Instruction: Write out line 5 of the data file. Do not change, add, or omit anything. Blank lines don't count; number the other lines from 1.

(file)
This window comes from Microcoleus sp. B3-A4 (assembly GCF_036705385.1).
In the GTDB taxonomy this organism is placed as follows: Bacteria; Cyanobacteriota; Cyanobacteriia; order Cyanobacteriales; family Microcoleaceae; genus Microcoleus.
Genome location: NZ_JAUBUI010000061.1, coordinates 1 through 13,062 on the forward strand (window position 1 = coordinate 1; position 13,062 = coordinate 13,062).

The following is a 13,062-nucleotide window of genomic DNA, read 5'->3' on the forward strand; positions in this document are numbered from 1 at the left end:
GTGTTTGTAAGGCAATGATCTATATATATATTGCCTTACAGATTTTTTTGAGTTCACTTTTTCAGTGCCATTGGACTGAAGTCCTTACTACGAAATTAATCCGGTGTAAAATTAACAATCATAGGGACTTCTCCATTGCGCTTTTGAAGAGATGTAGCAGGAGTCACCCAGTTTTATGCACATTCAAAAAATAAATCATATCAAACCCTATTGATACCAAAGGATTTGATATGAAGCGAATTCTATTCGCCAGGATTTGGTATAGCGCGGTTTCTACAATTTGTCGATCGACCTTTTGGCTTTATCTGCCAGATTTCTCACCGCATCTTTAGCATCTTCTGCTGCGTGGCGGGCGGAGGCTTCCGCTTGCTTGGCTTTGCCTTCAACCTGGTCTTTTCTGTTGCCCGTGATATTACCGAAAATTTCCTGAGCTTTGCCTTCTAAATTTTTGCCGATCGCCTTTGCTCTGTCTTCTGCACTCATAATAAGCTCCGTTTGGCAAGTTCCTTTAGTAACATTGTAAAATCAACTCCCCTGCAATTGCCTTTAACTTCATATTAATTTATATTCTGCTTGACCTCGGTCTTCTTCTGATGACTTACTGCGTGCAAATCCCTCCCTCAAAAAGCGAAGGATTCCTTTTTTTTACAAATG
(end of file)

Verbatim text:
GTGTTTGTAAGGCAATGATCTATATATATATTGCCTTACAGATTTTTTTGAGTTCACTTTTTCAGTGCCATTGGACTGAAGTCCTTACTACGAAATTAATCCGGTGTAAAATTAACAATCATAGGGACTTCTCCATTGCGCTTTTGAAGAGATGTAGCAGGAGTCACCCAGTTTTATGCACATTCAAAAAATAAATCATATCAAACCCTATTGATACCAAAGGATTTGATATGAAGCGAATTCTATTCGCCAGGATTTGGTATAGCGCGGTTTCTACAATTTGTCGATCGACCTTTTGGCTTTATCTGCCAGATTTCTCACCGCATCTTTAGCATCTTCTGCTGCGTGGCGGGCGGAGGCTTCCGCTTGCTTGGCTTTGCCTTCAACCTGGTCTTTTCTGTTGCCCGTGATATTACCGAAAATTTCCTGAGCTTTGCCTTCTAAATTTTTGCCGATCGCCTTTGCTCTGTCTTCTGCACTCATAATAAGCTCCGTTTGGCAAGTTCCTTTAGTAACATTGTAAAATCAACTCCCCTGCAATTGCCTTTAACTTCATATTAATTTATATTCTGCTTGACCTCGGTCTTCTTCTGATGACTTACTGCGTGCAAATCCCTCCCTCAAAAAGCGAAGGATTCCTTTTTTTTACAAATG